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Teachers and staff at Lincoln Charter School aren't trudging through a tough financial time: They're dancing.

Last week, they voted to take a 50 percent pay cut to keep the school's doors open. The alternative was to furlough everyone except the primary staff, Anne Clark, director of community outreach, said Wednesday.

The school's financial difficulties, which are a result of a lack of funding because of the state budget impasse, didn't show at Lincoln's celebration of International Walk to School Day on Wednesday morning, when about 800 students, accompanied by parents, teachers and staff, walked in a long line around the block south of the school.

The walk was followed by speeches, a musical performance and dancing.

After exiting the school, the students paraded down the middle of West Street, then up West Princess, onto Cedar and back up West King. The city police watched over them, and neighbors stood on their stoops to watch and wave at the passing kids.

"Friends, please keep up! And don't run, that's not walking safely," kindergarten teacher Kim Wilhide said to her students, who were holding hands, walking in pairs. Wilhide said 16 students in her class of 23 regularly walk to school.

The purpose of the event was to raise awareness of the need for children to have safe routes to school and safe walking practices as well as the importance of physical activity and the involvement of communities in schools.

Several community leaders, including members of the York City Council, Mayor Kim Bracey and state Rep. Kevin Schreiber, D-York City, took part in the festivities before and after the walk.

Visibility: "I think (this event) is important because schools are invisible. ... It's important for us to get out from behind the walls," Guy Carter, a teacher's aide at Lincoln, said during the walk. Carter said he's concerned that people aren't fully aware of the effect policy decisions have on schools.

After the walk, Principal Leonard Hart led the students in school-spirit cheers, but his address began on a sober note. He brought up the fact that the school has been faced in the past few weeks with the threat of shutting down.

Because of the impasse, Lincoln has not received funding from school districts or the state since last May, Clark said after the festivities.

State Sen. Scott Wagner, R-Spring Garden Township, attended the event and planned to meet afterward with school officials to understand the impasse's effect on the school.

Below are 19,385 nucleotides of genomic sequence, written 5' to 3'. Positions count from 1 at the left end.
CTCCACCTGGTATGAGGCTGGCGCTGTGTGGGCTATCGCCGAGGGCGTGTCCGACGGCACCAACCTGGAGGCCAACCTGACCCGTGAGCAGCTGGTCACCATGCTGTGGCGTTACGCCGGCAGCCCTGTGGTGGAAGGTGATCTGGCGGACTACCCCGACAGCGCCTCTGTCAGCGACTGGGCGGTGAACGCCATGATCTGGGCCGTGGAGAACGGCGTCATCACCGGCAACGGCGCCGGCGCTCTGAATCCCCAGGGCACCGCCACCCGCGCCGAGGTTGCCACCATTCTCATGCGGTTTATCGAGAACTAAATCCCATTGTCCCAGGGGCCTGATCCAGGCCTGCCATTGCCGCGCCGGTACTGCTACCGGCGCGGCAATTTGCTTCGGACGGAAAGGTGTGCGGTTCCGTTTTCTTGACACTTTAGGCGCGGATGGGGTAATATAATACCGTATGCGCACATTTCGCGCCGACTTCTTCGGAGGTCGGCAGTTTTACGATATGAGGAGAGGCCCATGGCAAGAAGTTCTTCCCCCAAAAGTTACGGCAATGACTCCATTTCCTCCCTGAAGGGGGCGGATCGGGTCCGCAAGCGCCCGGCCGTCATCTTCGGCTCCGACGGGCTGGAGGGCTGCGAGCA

For staff and teachers, accepting 50 percent pay was really the only option, Clark said. With tears in her eyes, she spoke of her despair at the thought of the kids showing up to school one day to find that she and other staff members weren't there.

She was touched by how supportive of Lincoln former teachers and other members of the community have been, donating basic supplies and food to the school.

Because Lincoln is one of only a few schools in the state to celebrate International Walk to School Day, the state's deputy secretary for health promotion and disease prevention, Dr. Loren Robinson, attended the event to commend the school's efforts. Addressing the students after the walk, she said, "Walking is good for our hearts, our bones and muscles ... also, it's good for our brains."

Health equity: "Some schools have no recess or physical activity at all," Robinson said after the event concluded with speeches, a musical performance and dancing, noting the pressure standardized testing puts on schools to give students more time in the classroom.

Clark said she is proud of the school's efforts to get students moving. Students have recess, assemblies always incorporate movement, and the school has implemented the Take Ten program, in which teachers can pause for 10 minutes at any point to lead students in educational movement-based activities, Clark said.

These efforts are part of the school's larger initiative to promote health equity, a concept that means everyone should have equal access to resources that allow them to stay healthy.

The Hope Street Garden and Learning Lab, on West Hope Avenue, is part of the push for health equity, Clark said. The idea for the garden arose from a realization that many children at Lincoln weren't getting enough fresh fruits and vegetables.

The garden has had an impact on academic performance: Clark said that since the learning lab got up and running, 100 percent of students who have used it have shown improvement in their science classes.

The school also has installed Safe Routes to School signs along a route that goes from the school to its outdoor learning lab.

She said about 70 percent of the school's nearly 800 students walk to school regularly.

Ka'gina Brown, 11, said she walks about four blocks to school.

"Sometimes, I like it," the fifth-grader said. "Sometimes people mess with me. They call me 'ball-head,'" she said, pointing to her small, high ponytail.

Eventually, Clark said, there will be stops along the safe route — homes or businesses — that are marked as safe places where students can go for help with bullying or other issues. She even talked about a "walking school bus," the idea that children can stop somewhere and be able to walk the rest of the way with adults or other children.

— Reach Julia Scheib at jscheib@yorkdispatch.com.

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